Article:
Watchdog MPs learn to bite

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The Independent Online
IT HAS been called the best free entertainment in Westminster. On most days of the parliamentary session, top politicians, officials or academic experts expose themselves to interrogation, ridicule, or plain old-fashioned political bullying, all in the interests of public accountability.

Ten months into the new government, select committees have defied their Labour domination and started to take the gloves off. Last week it was the Chancellor's turn to receive a public tongue-bashing from the dissident backbencher Brian Sedgemore at the Treasury select committee's hearing. This week three Cabinet ministers (including Mr Brown again) and four junior ministers will appear in front of Commons committees in just two days. And after Easter, Alastair Campbell, Tony Blair's press secretary, faces a grilling from the public administration committee over letters he sent rebuking social security ministers over leaks to the press.

With a quiescent Opposition and a dull Commons chamber, some select committees are coming into their own. Their (often televised) public hearings are treated with growing respect.

It was not always like that. In the early 1980s, Lord Gowrie, then an Employment minister, brushed aside persistent and detailed questioning by a Labour MP with the words: "What do you think this is? Mastermind?"

Since then, ministers have found giving evidence much more of an ordeal. A former Tory minister said: "In the Commons a soundbite will usually do. In committee the questioning is more sustained, with follow-ups, and thus much tougher."

But the picture, as so often with the committee system, is a mixed one. The election has changed the composition, chairmanship and politics of the select committees, and several have been transformed. Because committees' make-up reflects that of Parliament itself, the precarious majority of John Major's final years has been replaced by clear Labour dominance. Fortunately, however, several well-respected MPs have opted to chair committees rather than try to pursue a ministerial or front-bench path to power.

David Davis, the Conservative chairman of the powerful public accounts committee, is one. Chris Mullin, the independent-minded Labour chairman of the home affairs committee, is another. Both have made a public impact despite the fact that the former is, because of the cycle of its work, investigating misdeeds under the previous, rather than the current, administration.

The new political climate has, however, created problems for committees. For example, because so much of the Government's policy is under review, the social security select committee, the first to be chaired by a Liberal Democrat, Archie Kirkwood,faces a tough task in deciding on what it should concentrate.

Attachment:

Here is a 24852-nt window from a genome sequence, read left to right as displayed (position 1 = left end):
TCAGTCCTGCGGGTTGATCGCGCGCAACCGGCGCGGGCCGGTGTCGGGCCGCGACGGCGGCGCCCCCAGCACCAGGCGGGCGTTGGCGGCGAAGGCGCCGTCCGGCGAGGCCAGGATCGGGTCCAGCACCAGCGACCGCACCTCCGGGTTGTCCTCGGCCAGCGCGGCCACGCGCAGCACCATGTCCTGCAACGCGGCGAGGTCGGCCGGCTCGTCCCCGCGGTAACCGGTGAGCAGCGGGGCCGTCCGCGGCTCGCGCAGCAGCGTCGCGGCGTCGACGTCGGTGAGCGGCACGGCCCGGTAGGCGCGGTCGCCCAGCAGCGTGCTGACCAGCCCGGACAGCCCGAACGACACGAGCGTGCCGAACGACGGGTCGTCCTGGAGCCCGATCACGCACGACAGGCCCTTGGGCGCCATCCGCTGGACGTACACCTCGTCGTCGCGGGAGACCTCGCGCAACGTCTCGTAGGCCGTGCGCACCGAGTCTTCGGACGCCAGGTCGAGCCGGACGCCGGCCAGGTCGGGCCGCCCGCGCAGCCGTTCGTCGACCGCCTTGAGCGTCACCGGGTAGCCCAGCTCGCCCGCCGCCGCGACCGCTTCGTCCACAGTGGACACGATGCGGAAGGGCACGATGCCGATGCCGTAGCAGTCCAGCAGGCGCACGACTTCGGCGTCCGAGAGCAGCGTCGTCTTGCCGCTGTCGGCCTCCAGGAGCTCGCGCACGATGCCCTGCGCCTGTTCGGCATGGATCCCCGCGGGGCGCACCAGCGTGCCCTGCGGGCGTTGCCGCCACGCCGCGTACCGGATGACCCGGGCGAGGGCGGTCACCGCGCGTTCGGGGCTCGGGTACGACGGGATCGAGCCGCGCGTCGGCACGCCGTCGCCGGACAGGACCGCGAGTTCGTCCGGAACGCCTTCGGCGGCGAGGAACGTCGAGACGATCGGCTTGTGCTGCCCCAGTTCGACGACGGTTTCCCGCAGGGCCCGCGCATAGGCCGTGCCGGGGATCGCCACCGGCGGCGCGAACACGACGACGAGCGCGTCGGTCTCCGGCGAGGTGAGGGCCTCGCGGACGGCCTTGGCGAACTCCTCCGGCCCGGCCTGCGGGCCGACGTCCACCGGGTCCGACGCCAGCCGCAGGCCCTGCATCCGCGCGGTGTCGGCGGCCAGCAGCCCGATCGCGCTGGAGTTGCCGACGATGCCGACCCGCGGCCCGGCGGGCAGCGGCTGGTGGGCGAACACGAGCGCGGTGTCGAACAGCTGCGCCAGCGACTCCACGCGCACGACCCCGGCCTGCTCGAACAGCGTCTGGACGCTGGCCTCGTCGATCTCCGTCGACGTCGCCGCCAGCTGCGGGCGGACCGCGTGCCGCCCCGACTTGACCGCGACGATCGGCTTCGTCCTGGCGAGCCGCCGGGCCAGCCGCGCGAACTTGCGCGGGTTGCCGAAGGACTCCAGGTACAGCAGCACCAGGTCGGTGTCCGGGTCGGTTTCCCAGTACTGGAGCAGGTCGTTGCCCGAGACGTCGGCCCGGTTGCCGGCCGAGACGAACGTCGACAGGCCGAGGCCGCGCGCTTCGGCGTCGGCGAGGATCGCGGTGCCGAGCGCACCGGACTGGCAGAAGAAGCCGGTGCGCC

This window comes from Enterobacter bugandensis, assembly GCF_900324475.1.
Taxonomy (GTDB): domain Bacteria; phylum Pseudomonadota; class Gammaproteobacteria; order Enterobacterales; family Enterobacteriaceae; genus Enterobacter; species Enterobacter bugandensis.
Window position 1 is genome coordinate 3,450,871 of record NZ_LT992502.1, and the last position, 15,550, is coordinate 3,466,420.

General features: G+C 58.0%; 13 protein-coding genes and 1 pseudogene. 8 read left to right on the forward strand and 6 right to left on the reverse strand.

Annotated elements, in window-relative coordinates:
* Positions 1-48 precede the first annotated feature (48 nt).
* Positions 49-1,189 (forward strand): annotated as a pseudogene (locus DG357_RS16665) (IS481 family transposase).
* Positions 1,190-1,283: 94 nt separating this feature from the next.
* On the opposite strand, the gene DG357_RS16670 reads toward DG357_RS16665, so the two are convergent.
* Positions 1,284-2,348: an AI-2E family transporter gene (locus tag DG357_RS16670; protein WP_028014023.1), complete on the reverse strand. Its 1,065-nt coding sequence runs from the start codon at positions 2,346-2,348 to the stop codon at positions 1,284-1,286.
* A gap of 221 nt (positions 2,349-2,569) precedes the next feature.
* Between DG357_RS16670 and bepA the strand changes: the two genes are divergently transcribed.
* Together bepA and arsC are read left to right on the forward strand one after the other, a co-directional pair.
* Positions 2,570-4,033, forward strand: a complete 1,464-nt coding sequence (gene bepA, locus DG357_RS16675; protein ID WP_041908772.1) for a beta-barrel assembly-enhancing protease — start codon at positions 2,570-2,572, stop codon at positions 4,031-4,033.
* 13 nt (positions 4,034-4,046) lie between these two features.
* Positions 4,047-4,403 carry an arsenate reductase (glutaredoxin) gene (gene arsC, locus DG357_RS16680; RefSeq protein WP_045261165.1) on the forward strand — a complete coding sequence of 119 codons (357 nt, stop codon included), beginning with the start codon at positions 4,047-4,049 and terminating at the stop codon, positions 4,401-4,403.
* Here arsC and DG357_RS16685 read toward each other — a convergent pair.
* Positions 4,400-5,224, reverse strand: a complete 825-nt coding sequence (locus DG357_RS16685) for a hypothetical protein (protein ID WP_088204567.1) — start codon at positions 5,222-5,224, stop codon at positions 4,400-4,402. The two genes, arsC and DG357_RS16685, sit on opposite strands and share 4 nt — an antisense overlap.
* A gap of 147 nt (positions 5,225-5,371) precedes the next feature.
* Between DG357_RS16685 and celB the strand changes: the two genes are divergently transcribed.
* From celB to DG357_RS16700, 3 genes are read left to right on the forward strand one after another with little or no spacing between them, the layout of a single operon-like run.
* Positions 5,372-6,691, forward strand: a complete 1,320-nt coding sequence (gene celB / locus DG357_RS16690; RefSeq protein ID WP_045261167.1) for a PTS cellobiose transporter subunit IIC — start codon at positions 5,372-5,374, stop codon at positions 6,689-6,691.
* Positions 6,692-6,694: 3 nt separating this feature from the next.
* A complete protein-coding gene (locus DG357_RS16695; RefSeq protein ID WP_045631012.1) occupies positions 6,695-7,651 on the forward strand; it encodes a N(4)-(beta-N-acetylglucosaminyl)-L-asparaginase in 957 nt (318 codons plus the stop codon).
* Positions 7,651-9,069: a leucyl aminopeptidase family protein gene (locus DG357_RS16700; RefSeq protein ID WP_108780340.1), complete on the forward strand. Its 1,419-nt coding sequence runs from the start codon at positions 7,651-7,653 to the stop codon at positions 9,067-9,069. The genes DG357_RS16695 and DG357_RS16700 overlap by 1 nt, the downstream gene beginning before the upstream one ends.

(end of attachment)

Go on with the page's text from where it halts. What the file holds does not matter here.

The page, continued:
Co-operation between members is also more difficult in the immediate post-election period when adversaries tend to remain closer to the political barricades. That can impede effectiveness because committees have greatest authority when MPs of all parties (particularly those from the Government) are unanimous in their criticism.

More fundamental problems remain, too. Much weaker than their American counterparts, committees have no formal role in legislation and even the best-researched, detailed and best-argued report can be binned by ministers. In terms of the media, much depends on the chairman's zest for publicity, because committees have few resources and no press or public relations staff.

Many committees have avoided taking on the Government directly, seeking instead to investigate relatively uncontroversial or non-party-political issues in the hope of being more influential in that way. The committee on culture, media and sport, chaired by Gerald Kaufman, is a good example, focusing early attention not on government policy but on the travails of the Royal Opera House.

This debate over the role of committees is certain to intensify with suggestions from the Treasury committee that it holds US-style "confirmation hearings" into Bank of England appointments, and wider calls for more committee scrutiny of legislation before it goes on to the statute book. Last week, Mr Davis suggested a new role in deciding departmental spending totals as well as more Commons time for debate on committee reports. A potential downside is that such developments would restrict committees' ability to determine their own areas of work.

Meantime, the committee hearing is becoming an increasingly good spectacle, often attracting campaigners, lobbyists, journalists, and members of the public. And entry is free.